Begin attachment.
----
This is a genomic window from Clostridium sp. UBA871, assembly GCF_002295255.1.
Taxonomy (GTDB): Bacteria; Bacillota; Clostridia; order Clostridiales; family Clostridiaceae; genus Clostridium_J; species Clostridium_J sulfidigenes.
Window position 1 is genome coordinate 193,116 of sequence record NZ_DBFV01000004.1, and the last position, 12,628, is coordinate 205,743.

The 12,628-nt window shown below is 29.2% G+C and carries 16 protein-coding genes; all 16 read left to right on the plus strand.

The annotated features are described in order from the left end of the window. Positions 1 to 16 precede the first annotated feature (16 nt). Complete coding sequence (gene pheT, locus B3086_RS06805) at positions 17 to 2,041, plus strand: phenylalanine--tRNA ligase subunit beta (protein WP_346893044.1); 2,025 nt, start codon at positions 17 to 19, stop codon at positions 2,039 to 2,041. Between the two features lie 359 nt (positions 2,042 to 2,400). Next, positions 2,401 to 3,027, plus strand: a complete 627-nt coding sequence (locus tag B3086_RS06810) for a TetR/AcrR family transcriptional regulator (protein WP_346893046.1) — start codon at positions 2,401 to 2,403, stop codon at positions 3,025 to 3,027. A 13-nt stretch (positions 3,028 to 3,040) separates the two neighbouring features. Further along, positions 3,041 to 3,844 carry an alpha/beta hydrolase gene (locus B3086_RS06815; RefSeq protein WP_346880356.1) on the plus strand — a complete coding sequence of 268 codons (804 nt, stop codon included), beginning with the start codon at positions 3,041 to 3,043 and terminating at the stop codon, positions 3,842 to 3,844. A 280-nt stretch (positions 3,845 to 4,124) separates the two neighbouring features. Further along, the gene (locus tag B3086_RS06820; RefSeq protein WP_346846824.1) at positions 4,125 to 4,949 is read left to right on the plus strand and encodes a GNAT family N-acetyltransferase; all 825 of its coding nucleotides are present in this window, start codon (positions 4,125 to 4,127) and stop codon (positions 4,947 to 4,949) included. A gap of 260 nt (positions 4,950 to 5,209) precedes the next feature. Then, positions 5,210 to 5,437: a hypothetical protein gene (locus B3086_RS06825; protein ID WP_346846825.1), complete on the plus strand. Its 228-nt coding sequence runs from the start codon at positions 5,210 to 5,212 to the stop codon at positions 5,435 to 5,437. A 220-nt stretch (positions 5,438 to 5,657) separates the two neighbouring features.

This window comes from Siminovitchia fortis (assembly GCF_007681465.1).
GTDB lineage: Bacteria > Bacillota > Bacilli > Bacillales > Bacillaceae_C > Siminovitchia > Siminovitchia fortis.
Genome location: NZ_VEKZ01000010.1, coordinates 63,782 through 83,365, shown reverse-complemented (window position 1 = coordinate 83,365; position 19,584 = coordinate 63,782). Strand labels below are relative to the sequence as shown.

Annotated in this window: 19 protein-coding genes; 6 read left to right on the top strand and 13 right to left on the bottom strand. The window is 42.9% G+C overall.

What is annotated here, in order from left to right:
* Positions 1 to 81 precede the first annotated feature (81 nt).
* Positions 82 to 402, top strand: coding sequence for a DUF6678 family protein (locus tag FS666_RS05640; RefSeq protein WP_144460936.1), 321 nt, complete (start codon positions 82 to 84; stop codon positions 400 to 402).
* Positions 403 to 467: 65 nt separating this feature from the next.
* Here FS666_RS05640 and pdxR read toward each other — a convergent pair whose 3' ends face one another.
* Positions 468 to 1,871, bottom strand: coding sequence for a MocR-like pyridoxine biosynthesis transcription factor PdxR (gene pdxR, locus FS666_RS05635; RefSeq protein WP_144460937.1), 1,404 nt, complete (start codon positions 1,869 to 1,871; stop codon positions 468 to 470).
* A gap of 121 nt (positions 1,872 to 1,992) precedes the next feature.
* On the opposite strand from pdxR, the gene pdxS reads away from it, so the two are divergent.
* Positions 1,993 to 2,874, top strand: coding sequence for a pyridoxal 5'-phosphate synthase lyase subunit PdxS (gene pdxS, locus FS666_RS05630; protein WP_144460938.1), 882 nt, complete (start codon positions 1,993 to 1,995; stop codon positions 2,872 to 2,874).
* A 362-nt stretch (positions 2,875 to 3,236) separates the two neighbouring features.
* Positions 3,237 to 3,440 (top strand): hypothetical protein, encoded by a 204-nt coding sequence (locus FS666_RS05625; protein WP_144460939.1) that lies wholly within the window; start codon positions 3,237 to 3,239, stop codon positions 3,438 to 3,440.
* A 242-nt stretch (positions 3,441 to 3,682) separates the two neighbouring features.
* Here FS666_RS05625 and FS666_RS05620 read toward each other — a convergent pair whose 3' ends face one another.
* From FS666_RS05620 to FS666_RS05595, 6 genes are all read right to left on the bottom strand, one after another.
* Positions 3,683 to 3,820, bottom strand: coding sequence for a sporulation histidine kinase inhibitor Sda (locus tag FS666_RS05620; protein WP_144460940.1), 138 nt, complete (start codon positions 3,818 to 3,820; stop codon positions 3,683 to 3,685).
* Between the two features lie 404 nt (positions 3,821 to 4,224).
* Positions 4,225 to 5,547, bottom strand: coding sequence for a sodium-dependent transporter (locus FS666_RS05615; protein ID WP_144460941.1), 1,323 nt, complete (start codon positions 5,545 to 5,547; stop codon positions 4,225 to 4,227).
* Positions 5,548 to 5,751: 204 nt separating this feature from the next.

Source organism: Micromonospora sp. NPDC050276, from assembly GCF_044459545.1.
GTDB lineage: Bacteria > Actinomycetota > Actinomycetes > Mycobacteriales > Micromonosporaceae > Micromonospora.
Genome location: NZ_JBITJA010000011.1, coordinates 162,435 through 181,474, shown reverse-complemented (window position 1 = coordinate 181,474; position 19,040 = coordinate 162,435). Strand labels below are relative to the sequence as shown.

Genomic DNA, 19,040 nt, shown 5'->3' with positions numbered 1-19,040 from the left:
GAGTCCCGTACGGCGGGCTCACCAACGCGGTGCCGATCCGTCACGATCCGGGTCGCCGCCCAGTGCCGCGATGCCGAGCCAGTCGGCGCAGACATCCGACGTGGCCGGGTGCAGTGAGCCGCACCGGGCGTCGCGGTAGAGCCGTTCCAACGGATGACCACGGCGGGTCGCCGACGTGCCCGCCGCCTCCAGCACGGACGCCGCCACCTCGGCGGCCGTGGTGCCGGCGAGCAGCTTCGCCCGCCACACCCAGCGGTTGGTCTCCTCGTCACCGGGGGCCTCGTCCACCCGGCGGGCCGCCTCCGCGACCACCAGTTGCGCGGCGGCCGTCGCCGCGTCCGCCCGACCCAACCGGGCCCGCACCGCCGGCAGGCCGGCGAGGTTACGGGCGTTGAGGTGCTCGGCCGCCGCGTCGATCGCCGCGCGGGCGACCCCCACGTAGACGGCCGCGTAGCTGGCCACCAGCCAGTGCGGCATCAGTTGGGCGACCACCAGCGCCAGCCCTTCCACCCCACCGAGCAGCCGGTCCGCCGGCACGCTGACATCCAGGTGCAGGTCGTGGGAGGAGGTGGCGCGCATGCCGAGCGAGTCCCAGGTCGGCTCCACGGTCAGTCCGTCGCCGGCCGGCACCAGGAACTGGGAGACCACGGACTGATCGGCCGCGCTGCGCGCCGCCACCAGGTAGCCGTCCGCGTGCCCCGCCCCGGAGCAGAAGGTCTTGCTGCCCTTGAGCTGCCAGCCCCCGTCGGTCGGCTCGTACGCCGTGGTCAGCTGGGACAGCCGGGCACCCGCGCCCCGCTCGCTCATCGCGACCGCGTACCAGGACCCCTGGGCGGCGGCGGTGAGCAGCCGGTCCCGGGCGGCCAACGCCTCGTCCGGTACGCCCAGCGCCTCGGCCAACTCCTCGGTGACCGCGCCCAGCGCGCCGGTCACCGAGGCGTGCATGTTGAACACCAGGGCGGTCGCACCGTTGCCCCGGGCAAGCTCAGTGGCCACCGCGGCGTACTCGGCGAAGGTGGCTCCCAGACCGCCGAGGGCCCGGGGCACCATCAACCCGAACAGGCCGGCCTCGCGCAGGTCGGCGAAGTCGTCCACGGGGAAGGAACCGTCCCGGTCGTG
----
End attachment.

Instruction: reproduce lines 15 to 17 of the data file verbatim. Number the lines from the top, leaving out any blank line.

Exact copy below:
* Positions 468 to 1,871, bottom strand: coding sequence for a MocR-like pyridoxine biosynthesis transcription factor PdxR (gene pdxR, locus FS666_RS05635; RefSeq protein WP_144460937.1), 1,404 nt, complete (start codon positions 1,869 to 1,871; stop codon positions 468 to 470).
* A gap of 121 nt (positions 1,872 to 1,992) precedes the next feature.
* On the opposite strand from pdxR, the gene pdxS reads away from it, so the two are divergent.